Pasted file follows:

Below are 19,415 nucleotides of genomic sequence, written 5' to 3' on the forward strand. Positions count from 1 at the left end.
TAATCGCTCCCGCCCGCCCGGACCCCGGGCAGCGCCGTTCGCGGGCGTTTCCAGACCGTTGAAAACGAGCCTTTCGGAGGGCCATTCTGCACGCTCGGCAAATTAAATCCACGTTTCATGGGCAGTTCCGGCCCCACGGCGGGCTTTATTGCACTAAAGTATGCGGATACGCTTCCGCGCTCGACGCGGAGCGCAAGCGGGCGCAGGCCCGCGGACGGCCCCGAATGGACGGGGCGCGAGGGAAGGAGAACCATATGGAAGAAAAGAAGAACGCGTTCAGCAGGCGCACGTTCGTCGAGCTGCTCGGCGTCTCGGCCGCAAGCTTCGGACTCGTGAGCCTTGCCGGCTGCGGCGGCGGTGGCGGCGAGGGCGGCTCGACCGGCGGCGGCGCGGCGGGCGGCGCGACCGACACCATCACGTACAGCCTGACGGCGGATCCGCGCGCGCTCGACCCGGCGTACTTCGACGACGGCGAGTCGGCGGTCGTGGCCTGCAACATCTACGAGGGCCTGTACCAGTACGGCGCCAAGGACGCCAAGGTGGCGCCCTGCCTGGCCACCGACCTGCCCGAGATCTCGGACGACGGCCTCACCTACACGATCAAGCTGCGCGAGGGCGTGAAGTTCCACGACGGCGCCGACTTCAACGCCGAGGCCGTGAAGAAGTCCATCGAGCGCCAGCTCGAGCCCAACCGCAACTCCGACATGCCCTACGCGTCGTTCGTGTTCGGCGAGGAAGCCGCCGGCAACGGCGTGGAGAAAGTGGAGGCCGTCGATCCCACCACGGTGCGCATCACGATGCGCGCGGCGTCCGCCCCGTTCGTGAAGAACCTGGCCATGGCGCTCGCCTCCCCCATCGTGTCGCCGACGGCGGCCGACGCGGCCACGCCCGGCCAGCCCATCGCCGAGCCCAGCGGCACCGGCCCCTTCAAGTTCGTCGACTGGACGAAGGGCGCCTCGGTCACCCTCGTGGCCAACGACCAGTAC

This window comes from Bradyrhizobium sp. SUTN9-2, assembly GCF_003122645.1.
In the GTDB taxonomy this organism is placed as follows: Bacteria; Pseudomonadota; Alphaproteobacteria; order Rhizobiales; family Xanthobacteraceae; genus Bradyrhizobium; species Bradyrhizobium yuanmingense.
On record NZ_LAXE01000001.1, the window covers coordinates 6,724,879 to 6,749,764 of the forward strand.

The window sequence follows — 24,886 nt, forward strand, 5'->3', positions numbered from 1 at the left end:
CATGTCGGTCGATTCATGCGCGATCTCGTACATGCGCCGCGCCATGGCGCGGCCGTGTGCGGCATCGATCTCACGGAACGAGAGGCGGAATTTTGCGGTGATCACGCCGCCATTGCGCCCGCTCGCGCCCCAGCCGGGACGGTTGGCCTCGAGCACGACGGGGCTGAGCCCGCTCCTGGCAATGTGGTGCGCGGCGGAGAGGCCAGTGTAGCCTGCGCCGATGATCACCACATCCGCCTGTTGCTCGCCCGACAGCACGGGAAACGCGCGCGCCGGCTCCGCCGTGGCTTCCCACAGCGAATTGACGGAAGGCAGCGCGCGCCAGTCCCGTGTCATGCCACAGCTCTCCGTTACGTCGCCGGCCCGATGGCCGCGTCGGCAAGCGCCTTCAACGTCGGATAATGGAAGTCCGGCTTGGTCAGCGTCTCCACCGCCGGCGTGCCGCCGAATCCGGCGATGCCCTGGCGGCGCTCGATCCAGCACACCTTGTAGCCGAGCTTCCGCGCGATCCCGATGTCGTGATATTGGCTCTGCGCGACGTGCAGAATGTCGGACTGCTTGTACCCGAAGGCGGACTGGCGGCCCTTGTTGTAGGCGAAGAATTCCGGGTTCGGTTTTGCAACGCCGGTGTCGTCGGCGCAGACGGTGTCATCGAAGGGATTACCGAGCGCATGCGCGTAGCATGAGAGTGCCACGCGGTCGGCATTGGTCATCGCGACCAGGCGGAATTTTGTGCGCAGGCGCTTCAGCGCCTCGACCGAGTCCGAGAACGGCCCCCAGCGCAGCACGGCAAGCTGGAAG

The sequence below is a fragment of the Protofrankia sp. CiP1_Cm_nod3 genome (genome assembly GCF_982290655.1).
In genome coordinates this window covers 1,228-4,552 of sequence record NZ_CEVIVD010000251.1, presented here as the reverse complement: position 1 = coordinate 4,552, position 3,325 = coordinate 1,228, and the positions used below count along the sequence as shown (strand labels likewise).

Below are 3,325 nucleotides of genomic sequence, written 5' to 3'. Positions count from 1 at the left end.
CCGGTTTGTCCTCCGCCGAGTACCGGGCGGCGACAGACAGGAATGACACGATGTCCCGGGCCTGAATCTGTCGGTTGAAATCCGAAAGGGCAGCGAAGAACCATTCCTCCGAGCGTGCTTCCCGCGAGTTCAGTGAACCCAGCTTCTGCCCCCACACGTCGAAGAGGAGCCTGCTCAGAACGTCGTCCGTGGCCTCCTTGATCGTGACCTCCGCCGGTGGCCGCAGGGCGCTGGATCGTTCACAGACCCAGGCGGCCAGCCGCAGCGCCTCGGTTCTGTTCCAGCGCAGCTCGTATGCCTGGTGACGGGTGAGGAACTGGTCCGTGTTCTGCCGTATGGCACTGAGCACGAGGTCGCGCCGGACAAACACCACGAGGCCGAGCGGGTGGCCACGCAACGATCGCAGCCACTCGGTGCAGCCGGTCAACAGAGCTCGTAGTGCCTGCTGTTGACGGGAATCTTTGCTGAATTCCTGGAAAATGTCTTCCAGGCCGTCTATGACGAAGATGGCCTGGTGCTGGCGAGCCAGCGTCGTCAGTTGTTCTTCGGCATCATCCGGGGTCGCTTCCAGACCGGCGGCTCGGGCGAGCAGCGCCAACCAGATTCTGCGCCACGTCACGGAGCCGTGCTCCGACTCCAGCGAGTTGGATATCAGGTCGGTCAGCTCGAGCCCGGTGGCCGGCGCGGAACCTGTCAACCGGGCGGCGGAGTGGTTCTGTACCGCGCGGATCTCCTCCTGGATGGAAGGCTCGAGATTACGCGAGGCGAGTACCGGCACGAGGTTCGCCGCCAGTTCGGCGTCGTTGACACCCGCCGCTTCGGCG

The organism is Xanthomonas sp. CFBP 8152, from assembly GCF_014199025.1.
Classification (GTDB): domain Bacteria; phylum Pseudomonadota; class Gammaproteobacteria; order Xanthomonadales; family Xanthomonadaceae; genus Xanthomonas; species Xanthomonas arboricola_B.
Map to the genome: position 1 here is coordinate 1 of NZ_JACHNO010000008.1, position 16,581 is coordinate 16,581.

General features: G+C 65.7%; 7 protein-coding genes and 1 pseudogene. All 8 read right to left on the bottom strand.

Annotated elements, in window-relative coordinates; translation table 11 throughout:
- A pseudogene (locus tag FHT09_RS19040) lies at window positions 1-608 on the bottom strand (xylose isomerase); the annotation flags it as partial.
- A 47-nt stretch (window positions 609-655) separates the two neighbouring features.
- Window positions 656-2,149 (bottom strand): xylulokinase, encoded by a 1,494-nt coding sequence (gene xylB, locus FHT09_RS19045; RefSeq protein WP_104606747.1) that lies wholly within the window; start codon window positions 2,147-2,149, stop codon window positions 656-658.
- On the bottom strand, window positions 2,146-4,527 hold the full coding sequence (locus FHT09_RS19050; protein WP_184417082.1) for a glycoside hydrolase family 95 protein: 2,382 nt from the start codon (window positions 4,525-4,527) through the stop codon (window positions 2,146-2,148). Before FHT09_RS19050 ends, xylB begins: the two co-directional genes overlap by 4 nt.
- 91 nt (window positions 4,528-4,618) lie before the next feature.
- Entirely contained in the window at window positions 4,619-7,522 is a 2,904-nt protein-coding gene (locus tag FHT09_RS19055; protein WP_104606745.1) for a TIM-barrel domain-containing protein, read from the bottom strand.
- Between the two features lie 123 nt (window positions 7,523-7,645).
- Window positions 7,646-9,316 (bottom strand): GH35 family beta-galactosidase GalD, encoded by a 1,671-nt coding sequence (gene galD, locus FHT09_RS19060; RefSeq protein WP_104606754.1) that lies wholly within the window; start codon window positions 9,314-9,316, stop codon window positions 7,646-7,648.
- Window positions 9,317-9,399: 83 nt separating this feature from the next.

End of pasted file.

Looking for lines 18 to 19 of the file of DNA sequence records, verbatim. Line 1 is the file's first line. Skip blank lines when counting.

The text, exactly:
- A 47-nt stretch (window positions 609-655) separates the two neighbouring features.
- Window positions 656-2,149 (bottom strand): xylulokinase, encoded by a 1,494-nt coding sequence (gene xylB, locus FHT09_RS19045; RefSeq protein WP_104606747.1) that lies wholly within the window; start codon window positions 2,147-2,149, stop codon window positions 656-658.